Apple yesterday announced the second member of the iPad Pro family. The smaller 9.7-inch iPad Pro adopts much of the same hardware used in its 12.9-inch bigger brother including Apple's own 64-bit A9X SoC. As such, the natural conclusion is that both tablets should perform identically but that doesn't appear to be the case.
TechCrunch Editor-in-Chief Matthew Panzarino, who happens to already have a 9.7-inch iPad Pro review sample, recently ran a Geekbench test on Apple's latest tablet. The results reveal the A9X in the smaller iPad is clocked slightly slower than the chip inside the bigger tablet – 2.16GHz versus 2.24GHz, respectively.
Granted, that's not a huge difference in clock speed but it is technically slower.
What may actually have a pretty substantial impact on performance, however, is the amount of RAM the 9.7-incher ships with.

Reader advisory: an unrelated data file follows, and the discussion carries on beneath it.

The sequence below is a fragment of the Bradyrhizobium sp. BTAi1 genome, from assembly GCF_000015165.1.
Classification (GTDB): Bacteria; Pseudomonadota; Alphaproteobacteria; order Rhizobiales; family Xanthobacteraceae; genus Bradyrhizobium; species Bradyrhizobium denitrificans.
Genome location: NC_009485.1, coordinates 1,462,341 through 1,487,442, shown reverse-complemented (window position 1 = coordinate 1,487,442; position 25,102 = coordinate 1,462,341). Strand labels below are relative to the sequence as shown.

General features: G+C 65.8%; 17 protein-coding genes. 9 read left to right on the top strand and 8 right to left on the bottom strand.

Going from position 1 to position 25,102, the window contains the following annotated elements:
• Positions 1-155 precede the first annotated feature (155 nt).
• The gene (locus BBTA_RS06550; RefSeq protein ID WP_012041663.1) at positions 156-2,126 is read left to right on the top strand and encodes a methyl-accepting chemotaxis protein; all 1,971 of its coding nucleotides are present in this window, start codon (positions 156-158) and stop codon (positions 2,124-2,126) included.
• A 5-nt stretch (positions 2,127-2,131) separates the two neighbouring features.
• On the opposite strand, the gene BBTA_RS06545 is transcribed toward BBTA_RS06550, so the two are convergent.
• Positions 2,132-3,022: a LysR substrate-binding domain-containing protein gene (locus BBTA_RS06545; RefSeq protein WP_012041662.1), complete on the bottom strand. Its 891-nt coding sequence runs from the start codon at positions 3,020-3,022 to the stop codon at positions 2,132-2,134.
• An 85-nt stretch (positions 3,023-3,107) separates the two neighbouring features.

If you recall, the larger iPad Pro comes equipped with 4GB of system memory. According to Geekbench, the newcomer has just half that amount at 2GB. Apple is known for shipping products with smaller amounts of RAM compared to the competition (a luxury afforded by designing both hardware and software in-house) but for a machine that they're practically billing as a PC replacement, 2GB may be pushing it.
Furthermore, on Apple's website, the company says the A9X in the 9.7-inch iPad Pro is 2.4x faster on the CPU side and 4.3x faster on the graphics side versus the A7. The same chip in the 12.9-inch model, meanwhile, is said to be 2.5x and 5x faster, respectively.
So, why would Apple outfit the smaller iPad Pro with a lower-clocked SoC and less RAM? If I had to guess, there are two reasons.
First, the display on the 9.7-inch model features a resolution of 2,048 x 1,536, which is far lower than the 2,732 x 2,048 resolution of the larger model. Fewer pixels to push means less power is required. What's more, the battery inside the newer iPad is certainly smaller than what's included in the 12.9-inch slate. With less juice on tap, Apple is likely looking to conserve as much power as possible.
Whether or not the slower clock speed and less RAM will significantly impact real-world performance, however, remains to be seen.
Screenshot courtesy Matthew Panzarino